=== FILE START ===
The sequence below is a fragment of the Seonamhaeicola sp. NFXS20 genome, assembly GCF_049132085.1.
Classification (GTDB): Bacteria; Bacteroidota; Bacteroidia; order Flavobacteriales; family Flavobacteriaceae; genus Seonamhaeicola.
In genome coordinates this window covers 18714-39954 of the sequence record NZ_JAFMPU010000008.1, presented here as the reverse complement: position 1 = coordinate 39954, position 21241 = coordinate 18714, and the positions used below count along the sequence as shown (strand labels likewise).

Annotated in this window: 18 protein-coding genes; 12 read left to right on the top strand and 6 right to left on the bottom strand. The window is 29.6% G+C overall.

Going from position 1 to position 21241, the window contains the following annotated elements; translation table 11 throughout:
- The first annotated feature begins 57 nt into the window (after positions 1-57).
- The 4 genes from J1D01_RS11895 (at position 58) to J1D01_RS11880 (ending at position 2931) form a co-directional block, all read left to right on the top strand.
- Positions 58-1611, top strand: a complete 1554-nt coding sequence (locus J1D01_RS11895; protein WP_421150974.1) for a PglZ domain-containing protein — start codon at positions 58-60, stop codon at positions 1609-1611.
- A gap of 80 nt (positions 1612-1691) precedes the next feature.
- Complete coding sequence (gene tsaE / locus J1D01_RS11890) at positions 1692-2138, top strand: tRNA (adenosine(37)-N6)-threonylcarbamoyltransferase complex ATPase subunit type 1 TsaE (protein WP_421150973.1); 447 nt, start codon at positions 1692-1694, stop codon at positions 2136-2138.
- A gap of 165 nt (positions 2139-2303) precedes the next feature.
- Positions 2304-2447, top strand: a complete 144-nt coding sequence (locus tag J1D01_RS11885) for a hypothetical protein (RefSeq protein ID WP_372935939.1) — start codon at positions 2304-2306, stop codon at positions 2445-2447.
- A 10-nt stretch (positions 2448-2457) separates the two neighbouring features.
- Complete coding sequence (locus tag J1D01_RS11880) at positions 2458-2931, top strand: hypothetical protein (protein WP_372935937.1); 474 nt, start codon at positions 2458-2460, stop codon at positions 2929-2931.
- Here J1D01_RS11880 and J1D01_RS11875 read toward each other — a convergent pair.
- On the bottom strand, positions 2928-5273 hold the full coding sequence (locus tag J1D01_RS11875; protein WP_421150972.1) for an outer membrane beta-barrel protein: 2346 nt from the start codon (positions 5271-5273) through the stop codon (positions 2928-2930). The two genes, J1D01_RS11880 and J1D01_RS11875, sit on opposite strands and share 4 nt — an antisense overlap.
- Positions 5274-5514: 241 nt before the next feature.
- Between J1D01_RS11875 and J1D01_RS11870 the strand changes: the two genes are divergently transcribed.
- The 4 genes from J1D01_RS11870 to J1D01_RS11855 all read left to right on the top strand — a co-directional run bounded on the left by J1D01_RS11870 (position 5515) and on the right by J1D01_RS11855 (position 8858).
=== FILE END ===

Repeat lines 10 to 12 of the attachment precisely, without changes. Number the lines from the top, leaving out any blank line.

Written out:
- Complete coding sequence (gene tsaE / locus J1D01_RS11890) at positions 1692-2138, top strand: tRNA (adenosine(37)-N6)-threonylcarbamoyltransferase complex ATPase subunit type 1 TsaE (protein WP_421150973.1); 447 nt, start codon at positions 1692-1694, stop codon at positions 2136-2138.
- A gap of 165 nt (positions 2139-2303) precedes the next feature.
- Positions 2304-2447, top strand: a complete 144-nt coding sequence (locus tag J1D01_RS11885) for a hypothetical protein (RefSeq protein ID WP_372935939.1) — start codon at positions 2304-2306, stop codon at positions 2445-2447.